Having started as an intern at MSD, Fiona Hennessy urges other interns to take whatever opportunities come their way.
Fiona Hennessy is a technical specialist with pharma company MSD in Cork, having worked her way up from a technology internship in 2014.
In that time, she completed an industry-based PhD with the company in conjunction with the Cork Institute of Technology, which is now Munster Technological University (MTU).
Here, she talks to Siliconrepublic.com about the challenges she faced while completing her PhD, her advice for interns and why she’s never bored working in pharma.
‘My internship opened up so many doors for me’
– FIONA HENNESSY
What first stirred your interest in a career in the pharma industry?
My first placement experience at MSD Brinny played a major role in my decision to pursue a career in process development and support. I interned with the department I currently work in and just loved the work from day one.
The idea of no two days being the same was very exciting and the fact that each project presents a new challenge or scientific problem we have to work together to troubleshoot was very appealing to me.
What education and other jobs led you to the role you now have?
I started off in a broad applied bioscience course in the Cork Institute of Technology (now MTU) and specialised at the start of my second year into the pharmaceutical biotechnology course.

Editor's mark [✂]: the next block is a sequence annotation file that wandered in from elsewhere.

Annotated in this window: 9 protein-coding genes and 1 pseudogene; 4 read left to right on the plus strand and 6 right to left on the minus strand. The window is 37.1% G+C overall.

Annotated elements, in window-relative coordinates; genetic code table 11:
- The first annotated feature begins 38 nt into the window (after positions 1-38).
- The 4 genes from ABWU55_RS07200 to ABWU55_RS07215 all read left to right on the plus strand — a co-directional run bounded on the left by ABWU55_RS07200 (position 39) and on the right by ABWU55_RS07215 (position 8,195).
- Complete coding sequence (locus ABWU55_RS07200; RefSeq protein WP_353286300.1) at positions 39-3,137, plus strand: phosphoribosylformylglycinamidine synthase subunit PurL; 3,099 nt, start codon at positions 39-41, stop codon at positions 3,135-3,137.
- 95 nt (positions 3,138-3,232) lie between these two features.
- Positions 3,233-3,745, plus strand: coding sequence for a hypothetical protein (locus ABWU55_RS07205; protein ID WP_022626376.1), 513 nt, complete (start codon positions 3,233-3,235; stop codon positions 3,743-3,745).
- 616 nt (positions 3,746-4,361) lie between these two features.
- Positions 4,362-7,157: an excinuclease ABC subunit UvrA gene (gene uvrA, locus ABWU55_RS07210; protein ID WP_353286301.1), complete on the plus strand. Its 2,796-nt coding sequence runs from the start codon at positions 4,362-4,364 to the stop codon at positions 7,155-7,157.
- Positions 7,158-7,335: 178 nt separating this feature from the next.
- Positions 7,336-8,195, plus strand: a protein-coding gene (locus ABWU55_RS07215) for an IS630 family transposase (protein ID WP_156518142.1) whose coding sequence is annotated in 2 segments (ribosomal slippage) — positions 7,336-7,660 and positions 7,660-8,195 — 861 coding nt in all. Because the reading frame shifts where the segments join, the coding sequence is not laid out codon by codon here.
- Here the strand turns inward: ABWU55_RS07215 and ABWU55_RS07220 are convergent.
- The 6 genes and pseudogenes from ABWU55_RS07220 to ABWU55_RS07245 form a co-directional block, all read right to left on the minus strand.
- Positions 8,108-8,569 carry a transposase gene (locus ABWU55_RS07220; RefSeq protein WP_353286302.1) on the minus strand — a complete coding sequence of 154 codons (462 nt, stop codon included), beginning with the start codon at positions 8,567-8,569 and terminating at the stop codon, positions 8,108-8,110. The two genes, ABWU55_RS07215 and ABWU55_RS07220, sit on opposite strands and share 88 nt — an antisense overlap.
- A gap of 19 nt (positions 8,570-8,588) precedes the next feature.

A third-year placement programme then brought me to MSD Brinny, which allowed me to gauge my interest in pursuing a career in industry as well as get a better feel for what areas I might be suited to.
What were the biggest challenges you encountered on your career path?
My biggest challenge to date has been translating the work I did during my PhD from the industry format into something suitable for academia. The language and format of academic papers is very different to that of industry, so bridging the gap between the two was a challenge.
I was really lucky to have excellent support from both Dr Bart Cronin at MSD Brinny and Dr Rosemary Rea and Dr Jim O’Mahony at MTU, getting best-in-class views and guidance from both worlds. It was a challenging process but a very rewarding one too and I learned a lot from it.
Was there any one person who was particularly influential as your career developed?
There are so many people that have been key to me getting to where I am in my career today! I’ve been incredibly lucky to be surrounded by so many supportive and inspiring colleagues.
One of the people who has been most instrumental in my career path is Bart Cronin. Bart is the site senior principal scientist and was my industry supervisor and mentor for my PhD. With almost 30 years of industry experience, Bart is one of those rare individuals that is not only an expert in his field (and it’s a very broad field) but also possesses all the skills and charisma to impart that knowledge to others.
He always was and continues to be so generous with his time. I could often go to him to talk through a problem I’m seeing in the lab and a five-minute chat would turn into an hour-long discussion digging into the science behind the issue. I would come away from those interactions feeling so energised and excited about science and our work.